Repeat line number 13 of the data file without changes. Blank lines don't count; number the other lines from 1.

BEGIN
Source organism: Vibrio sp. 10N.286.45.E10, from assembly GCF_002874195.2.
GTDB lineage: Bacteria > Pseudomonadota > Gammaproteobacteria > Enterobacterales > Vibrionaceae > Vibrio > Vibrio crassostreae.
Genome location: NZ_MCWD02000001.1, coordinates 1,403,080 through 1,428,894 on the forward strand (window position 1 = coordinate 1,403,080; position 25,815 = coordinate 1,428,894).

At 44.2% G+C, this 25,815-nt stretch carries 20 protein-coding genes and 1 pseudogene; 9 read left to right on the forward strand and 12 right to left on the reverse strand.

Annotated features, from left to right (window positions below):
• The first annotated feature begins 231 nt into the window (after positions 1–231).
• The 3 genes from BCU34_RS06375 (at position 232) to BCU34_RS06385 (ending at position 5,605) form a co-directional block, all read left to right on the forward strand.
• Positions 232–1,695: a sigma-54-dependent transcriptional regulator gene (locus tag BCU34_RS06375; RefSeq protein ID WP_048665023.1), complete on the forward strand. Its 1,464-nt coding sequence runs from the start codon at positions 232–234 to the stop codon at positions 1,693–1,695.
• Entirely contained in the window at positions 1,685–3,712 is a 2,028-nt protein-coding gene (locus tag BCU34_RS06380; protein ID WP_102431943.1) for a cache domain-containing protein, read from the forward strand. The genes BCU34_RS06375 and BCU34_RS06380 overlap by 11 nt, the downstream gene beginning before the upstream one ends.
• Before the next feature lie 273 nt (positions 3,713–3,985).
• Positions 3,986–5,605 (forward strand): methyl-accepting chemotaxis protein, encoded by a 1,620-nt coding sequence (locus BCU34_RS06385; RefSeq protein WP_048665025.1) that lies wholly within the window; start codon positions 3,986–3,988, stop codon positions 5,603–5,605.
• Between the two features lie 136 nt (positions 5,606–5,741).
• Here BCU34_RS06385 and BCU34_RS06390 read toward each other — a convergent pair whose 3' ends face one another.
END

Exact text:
• Here BCU34_RS06385 and BCU34_RS06390 read toward each other — a convergent pair whose 3' ends face one another.